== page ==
The Hawaii Reapportionment Commission and the chief elections officer filed a motion for reconsideration on January 13, asking the Hawaii Supreme Court to review its January 6 ruling, which said the commission’s redistricting plan is “constitutionally invalid.” The commissioners, who could be forced to redraw district lines, also asked Hawaii’s five Supreme Court justices for clarification on the ruling.
Two sets of Big Island plaintiffs challenged the commission over the number of non-resident military members and dependents removed from the population count on Oahu in the final plan.
Commissioners, who took out 15,000 non resident military and dependents who they could identify, said they could not obtain reliable information to remove more non-resident military from the correct districts without being inaccurate and possibly illegally excluding registered voters and thereby violating federal law. They feared an inaccurate count could lead to a federal lawsuit.
The commission, which first met in May 2011 with a plan to wrap up by September 26, created its first draft of the 2012 redistricted map on U.S. Census data. The commission voted 8-1 to include all non resident military as the federal government does and as is the practice in 48 other states (Kansas has certain limitations on the counting of military).
The issue is important because in 1992, the voters of Hawaii approved a state constitutional amendment excluding certain military personnel when counting for reapportionment purposes only. The specific issue is the definition of “permanent residence.”
Commissioners met behind closed doors before taking another vote in September, which ended in a 5-3 decision to compromise and remove a portion of the non resident military, or 15,000 people.
Big Island Democrats, Senator Malama Solomon, Hawaii County Democratic Party Chairman Steve Pavao and party committee members Louis Hao and Patti Cook, sued in October to force the commission to remove 70,000 non resident military members and their dependents. A second lawsuit was filed by Kona attorney Michael Matsukawa shortly afterward.
The plaintiffs note the Big Island had a population that grew 24.5 percent in 10 years, more than the state’s other four counties, but when including Hawaii’s non resident military in the total population count, they said they were prevented them from being fairly represented in the Senate.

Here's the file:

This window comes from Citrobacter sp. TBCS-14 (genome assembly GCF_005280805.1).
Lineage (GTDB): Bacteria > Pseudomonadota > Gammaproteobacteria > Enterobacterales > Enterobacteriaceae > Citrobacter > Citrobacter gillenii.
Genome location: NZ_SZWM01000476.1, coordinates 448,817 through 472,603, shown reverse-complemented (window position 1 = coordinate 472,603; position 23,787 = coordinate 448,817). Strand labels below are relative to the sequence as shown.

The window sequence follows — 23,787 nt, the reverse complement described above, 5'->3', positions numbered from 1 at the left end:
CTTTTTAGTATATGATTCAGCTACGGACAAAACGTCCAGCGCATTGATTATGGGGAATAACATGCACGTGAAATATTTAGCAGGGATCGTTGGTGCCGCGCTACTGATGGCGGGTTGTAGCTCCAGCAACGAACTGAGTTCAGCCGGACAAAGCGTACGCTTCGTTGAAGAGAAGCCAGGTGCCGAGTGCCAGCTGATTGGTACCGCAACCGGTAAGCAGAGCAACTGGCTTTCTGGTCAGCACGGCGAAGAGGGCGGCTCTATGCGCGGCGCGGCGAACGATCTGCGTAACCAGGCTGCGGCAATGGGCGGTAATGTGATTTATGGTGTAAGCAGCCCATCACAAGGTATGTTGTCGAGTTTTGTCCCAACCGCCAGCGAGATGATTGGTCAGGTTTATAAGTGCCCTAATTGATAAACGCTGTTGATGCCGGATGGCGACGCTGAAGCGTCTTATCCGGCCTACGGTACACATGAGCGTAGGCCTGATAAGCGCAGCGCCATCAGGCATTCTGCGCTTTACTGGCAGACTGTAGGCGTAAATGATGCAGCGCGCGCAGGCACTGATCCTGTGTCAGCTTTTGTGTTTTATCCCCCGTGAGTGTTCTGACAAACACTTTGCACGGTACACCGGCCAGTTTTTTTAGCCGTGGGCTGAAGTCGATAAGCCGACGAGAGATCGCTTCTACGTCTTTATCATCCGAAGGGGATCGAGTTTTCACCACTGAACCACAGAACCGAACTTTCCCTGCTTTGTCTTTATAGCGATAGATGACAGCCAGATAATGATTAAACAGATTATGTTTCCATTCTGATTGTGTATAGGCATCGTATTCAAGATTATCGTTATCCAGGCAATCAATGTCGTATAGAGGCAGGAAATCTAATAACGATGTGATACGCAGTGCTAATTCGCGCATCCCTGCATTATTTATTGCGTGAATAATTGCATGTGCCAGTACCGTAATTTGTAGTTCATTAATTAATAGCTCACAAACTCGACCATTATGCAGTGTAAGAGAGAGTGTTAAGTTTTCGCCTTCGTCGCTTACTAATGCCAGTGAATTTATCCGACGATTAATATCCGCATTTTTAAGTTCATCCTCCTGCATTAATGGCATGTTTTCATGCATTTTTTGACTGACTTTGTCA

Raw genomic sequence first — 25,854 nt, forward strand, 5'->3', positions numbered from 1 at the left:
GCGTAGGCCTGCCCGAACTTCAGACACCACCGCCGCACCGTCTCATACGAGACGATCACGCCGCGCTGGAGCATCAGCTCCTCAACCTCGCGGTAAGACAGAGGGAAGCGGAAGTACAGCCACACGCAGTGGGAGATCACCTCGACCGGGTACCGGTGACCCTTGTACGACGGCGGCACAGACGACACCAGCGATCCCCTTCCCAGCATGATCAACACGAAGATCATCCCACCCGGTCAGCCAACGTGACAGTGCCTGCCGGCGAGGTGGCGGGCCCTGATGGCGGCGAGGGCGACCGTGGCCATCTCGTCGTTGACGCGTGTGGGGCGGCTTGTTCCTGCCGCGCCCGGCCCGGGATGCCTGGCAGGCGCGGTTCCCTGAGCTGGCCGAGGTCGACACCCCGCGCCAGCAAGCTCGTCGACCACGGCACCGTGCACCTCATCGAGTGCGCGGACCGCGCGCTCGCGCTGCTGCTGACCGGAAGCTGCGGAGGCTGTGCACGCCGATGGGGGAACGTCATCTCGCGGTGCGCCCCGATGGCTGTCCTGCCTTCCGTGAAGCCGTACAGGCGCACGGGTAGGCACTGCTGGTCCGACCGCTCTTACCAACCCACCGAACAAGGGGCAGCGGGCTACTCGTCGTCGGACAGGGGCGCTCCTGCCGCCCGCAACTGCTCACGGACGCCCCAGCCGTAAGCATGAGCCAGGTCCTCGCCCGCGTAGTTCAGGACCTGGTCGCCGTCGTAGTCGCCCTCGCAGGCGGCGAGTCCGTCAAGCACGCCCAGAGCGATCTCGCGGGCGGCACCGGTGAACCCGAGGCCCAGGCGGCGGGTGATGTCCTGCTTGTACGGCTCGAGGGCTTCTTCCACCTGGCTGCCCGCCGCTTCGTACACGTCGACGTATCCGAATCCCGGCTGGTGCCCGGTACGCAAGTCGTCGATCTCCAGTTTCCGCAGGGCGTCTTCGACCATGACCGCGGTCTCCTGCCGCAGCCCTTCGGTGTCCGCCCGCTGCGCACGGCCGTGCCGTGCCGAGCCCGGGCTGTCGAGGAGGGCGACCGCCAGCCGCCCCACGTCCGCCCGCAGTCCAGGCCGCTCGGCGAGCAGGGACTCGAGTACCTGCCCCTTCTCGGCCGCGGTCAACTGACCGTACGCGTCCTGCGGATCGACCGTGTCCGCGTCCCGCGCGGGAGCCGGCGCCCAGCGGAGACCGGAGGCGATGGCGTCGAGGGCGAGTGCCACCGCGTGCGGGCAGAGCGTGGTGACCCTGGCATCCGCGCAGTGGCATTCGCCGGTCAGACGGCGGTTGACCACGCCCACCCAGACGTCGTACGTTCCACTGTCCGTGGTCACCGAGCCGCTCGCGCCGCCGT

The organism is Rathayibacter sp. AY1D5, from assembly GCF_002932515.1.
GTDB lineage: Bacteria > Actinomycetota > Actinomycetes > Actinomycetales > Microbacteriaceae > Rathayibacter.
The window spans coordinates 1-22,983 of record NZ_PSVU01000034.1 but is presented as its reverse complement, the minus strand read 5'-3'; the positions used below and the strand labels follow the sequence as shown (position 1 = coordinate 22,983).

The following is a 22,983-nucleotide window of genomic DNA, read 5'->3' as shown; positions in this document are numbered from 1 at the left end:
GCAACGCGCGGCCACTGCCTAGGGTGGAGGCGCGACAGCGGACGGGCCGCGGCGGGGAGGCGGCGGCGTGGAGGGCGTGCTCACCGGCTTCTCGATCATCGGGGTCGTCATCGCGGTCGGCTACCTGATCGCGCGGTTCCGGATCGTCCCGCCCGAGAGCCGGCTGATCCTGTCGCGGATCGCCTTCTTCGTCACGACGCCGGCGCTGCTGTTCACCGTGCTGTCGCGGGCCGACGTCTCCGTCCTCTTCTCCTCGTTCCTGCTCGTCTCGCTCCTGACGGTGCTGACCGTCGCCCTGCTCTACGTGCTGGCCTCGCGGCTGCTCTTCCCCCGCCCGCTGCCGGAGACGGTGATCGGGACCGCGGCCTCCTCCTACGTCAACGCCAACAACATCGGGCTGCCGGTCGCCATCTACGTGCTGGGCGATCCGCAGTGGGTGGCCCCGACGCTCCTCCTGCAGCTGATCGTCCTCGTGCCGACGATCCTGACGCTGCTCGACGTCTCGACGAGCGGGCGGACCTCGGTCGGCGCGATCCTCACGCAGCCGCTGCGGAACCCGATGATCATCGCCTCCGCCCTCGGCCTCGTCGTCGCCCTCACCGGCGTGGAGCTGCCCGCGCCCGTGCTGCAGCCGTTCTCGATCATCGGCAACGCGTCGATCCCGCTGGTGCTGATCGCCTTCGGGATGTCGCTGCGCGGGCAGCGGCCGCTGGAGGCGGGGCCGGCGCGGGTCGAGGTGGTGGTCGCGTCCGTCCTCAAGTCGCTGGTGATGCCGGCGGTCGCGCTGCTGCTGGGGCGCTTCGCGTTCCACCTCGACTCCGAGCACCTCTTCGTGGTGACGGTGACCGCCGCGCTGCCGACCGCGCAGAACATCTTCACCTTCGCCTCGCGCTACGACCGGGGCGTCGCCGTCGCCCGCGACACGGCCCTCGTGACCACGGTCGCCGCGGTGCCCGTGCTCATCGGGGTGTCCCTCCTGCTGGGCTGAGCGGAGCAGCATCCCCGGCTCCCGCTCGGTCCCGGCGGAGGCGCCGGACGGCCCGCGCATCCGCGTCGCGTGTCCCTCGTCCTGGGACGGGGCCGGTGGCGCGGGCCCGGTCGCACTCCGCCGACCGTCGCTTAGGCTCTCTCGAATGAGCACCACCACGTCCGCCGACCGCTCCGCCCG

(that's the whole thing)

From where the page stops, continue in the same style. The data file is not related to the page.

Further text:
Oahu would lose a senate seat to the Big Island if more non-resident military are removed from Oahu’s population count.
Complicating legal matters, Democrat Governor Neil Abercrombie, who was named as a defendant in the lawsuit with the commissioners, sided with Big Island Democrats.
The Hawaii Supreme Court ruled on January 6,
[T]he petition for a writ of mandamus and judicial review is granted. The 2011 Final Reapportionment Plan for the state legislature is hereby invalidated. The 2011 State of Hawai’i Reapportionment Commission shall prepare and file a new reapportionment plan that: (1) allocates the members of the state legislature among the basic island units by using a permanent resident population base, and then (2) apportions the members among the districts therein as provided by article IV, section 6. The Chief Election Officer shall rescind the publication of the 2011 Final Reapportionment Plan for the state legislature. An opinion will follow.
The Hawaii Reapportionment Commission is now taking a second shot with the Supreme Court because many members do not believe the commission was fairly represented before the Hawaii Supreme Court either during oral arguments or in court filings.
In fact commissioners requested private representation before the Supreme Court hearing, but the attorney general denied their request.
The commission was represented by Deputy Attorney General Russell Suzuki during oral arguments. Some commissioners told Hawaii Reporter he was supposed to stand up for the commissioners and their reapportionment plan, but instead appeared apologetic, condescending toward commissioners, and even inaccurate in at least one statements. He also failed to make several key points.
Upon questioning from Hawaii Reporter, a spokesperson for the Hawaii Attorney General defended Suzuki and the department’s representation.
However, commissioners, led by respected Retired State Judge Victoria Marks, were disappointed by Suzuki’s weak performance, which some believe caused them to lose the case in a unanimous vote.
After a running dispute with the state attorney general, the commission tried to hired private council on its own, but the attorney general told commissioners they had to cover the expense and go through proper procurement procedures.
Deputy Attorney Generals Diane Erickson, Brian Aburano and Sarah Hirakami were assigned to replace Suzuki until the matter can be resolved and they filed the motion for reconsideration on the commission’s behalf.
Time is short with a February 1 candidate registration deadline looming.
The commission will meet Friday at 3 p.m. at the capitol to discuss its next course of action.